donkeys, and "very many servants" (Job 1:3). The same verse
also states that Job "was the greatest of all the men of the
east." Yet, he was also the one whom the Lord refers to as
being ranked above all others in true spirituality. God says
of him to Satan, "Have you considered My servant Job? For
there is no one like him on the earth, a blameless and upright man,
fearing God and turning away from evil" (v. 8). In his latter
days, Job became even twice as wealthy -- and it was God who made
that possible: "And the Lord blessed the latter days of Job more
than his beginning, and he had 14,000 sheep, and 6,000 camels, and
1,000 yoke of oxen, and 1,000 female donkeys" (Job
Though I don't think Job would have had this problem, could it be
that some wealthy people wrongly assume they are more spiritual than
the poor, merely based on financial differences? There are
those today who preach and teach what is called the "gospel of
perfect health and perfect wealth," which means that if you are a
faithful Christian, then you should always be in the best of health
and have an abundance of material prosperity.
This seems to have been the belief that three of Job's friends
had. They felt very strongly that the main reason for all of
Job's great misfortune and suffering was because of sin in his
life. But one's health and prosperity -- or lack therefore --
cannot always be equated with one's true spirituality.
Compare, for example, Revelation 3:17-19: "Because you say, 'I am
rich, and have become wealthy, and have need of nothing,' and you do
not know that you are wretched and miserable and poor and blind and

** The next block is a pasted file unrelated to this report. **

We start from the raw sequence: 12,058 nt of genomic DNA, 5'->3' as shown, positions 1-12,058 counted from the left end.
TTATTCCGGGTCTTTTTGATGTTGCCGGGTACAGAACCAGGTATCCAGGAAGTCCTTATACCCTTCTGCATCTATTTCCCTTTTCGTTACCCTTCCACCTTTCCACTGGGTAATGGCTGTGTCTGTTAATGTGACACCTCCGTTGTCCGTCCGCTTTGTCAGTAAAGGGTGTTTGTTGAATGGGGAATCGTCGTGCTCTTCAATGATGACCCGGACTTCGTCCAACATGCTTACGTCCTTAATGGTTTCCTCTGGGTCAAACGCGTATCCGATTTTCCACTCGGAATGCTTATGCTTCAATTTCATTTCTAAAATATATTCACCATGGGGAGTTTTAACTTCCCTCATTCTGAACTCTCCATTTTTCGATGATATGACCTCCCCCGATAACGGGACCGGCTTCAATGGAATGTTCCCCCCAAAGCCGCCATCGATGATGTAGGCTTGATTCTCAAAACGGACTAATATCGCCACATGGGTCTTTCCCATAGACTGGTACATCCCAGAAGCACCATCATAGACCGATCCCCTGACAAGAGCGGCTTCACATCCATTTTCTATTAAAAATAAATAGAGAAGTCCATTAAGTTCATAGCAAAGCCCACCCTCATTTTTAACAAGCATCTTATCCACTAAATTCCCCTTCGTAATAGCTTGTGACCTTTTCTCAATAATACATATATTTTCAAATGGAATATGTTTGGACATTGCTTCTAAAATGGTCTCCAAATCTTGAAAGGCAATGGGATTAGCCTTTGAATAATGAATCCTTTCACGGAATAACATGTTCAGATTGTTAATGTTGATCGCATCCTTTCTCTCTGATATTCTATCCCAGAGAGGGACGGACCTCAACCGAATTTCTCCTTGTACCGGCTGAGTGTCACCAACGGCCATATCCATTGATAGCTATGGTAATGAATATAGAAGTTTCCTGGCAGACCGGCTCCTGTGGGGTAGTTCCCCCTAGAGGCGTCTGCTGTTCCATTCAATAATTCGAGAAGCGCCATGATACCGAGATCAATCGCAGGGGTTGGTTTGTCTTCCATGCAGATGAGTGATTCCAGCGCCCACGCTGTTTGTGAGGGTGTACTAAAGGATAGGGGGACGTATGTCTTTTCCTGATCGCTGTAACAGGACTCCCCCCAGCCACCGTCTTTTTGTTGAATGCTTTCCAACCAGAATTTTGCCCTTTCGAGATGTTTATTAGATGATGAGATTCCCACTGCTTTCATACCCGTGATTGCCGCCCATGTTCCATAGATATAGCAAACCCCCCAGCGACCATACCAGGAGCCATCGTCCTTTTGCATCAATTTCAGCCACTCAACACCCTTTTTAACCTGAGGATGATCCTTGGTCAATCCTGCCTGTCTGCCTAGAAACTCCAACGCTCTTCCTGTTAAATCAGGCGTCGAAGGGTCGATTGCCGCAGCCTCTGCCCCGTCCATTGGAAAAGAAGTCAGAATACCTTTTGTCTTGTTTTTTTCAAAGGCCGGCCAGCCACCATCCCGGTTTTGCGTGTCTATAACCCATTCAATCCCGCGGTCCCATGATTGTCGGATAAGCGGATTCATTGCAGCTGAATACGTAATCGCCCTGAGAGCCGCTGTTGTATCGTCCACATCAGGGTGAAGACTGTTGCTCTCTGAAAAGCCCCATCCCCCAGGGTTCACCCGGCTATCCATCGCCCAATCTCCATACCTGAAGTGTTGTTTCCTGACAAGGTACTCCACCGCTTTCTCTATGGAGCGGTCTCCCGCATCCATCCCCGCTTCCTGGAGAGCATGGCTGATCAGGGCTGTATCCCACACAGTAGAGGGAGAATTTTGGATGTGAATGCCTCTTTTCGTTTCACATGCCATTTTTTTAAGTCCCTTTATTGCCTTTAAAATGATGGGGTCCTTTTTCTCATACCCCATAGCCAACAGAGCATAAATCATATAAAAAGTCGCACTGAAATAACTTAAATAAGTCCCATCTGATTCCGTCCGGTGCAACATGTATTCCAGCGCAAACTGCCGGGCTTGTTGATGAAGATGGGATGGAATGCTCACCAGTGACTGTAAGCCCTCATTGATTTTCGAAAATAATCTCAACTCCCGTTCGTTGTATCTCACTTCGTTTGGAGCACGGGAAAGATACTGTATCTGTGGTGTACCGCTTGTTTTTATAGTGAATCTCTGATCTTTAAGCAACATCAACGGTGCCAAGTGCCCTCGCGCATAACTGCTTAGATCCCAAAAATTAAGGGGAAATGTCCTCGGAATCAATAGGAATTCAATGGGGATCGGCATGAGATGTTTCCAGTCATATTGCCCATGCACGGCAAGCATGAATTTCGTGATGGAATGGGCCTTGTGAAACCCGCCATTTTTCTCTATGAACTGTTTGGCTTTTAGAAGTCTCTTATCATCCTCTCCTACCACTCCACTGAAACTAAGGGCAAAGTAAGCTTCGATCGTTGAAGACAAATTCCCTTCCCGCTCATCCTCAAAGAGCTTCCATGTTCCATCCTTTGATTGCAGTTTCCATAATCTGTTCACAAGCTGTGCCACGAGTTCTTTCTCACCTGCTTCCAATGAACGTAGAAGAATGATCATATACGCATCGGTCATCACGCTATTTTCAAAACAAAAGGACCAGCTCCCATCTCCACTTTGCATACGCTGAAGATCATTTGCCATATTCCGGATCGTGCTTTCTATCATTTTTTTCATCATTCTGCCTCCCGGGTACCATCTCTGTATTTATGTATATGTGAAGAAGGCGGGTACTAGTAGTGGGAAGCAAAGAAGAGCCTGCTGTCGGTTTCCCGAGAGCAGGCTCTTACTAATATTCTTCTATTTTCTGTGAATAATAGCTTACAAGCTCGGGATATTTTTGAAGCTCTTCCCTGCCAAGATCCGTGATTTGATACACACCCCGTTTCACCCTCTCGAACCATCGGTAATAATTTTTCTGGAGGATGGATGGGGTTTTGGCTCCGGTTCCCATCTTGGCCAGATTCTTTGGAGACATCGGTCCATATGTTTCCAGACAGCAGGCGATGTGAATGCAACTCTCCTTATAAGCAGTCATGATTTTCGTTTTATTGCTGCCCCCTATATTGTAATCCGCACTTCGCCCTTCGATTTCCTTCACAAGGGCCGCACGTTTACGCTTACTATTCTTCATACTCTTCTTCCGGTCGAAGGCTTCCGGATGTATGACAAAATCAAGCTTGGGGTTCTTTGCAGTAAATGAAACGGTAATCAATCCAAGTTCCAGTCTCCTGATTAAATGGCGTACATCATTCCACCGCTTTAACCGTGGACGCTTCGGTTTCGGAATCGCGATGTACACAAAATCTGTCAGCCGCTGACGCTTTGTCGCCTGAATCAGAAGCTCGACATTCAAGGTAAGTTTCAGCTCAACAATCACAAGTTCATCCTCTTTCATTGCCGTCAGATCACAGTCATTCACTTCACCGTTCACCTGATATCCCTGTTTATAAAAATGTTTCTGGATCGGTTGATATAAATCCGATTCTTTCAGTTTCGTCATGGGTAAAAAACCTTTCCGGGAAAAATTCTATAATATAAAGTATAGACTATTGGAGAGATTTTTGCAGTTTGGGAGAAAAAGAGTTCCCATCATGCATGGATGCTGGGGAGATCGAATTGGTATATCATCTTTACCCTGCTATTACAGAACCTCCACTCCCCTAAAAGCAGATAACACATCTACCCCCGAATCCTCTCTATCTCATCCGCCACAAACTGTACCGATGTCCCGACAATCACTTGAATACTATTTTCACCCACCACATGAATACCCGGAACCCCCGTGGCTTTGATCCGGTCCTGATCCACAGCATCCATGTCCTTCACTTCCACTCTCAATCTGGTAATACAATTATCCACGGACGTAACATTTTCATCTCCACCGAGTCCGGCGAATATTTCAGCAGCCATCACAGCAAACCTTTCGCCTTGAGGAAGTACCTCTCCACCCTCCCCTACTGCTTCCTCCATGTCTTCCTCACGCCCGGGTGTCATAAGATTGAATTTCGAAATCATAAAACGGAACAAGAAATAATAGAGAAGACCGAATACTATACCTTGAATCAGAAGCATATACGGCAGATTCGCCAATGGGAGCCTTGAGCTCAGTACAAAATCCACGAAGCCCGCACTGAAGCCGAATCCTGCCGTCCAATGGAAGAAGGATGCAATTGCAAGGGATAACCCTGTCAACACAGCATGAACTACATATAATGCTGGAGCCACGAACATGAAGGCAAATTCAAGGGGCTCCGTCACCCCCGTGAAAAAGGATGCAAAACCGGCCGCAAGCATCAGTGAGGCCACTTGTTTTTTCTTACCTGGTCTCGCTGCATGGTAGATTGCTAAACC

naked, I advise you to buy from Me gold refined by fire, that you
may become rich, and white garments, that you may clothe yourself,
and that the shame of your nakedness may not be revealed; and eye
salve to anoint your eyes, that you may see. Those whom I love, I
reprove and discipline; be zealous therefore, and repent."
These Laodiceans had actually become "lukewarm" -- or indifferent --
toward God (v. 16).
If one's spirituality would be determined by one's health, then what
would you say of Timothy? He had stomach problems and
"frequent ailments" (1 Tim. 5:23). Yet, Paul says of him that
"...I have no one else of kindred spirit who will genuinely be
concerned for your welfare. For they all seek after their own
interests, not those of Christ Jesus" (Phil. 2:20,21). Timothy
was a faithful Christian.
Also Epaphroditus. He had been "sick to the point of death"
(Phil. 2:27) -- so he couldn't get any sicker than that! Yet,
notice what kind of man he was, according to verse 30. Here
Paul states about him, "because he came close to death for the work
of Christ, risking his life to complete what was deficient in your
service to me." And the "because" in this verse refers back to
verse 29 where Paul exhorts the Philippians to "receive
[Epaphroditus]...in the Lord with all joy, and hold men like him in
high regard." So Epaphroditus was also a very dedicated
follower of Jesus Christ -- even risking his life to do so -- yet he
had undergone a major illness.
Another good example of this is in Luke 16:20-31 of the case of the
rich man and the poor and crippled beggar Lazarus. Where did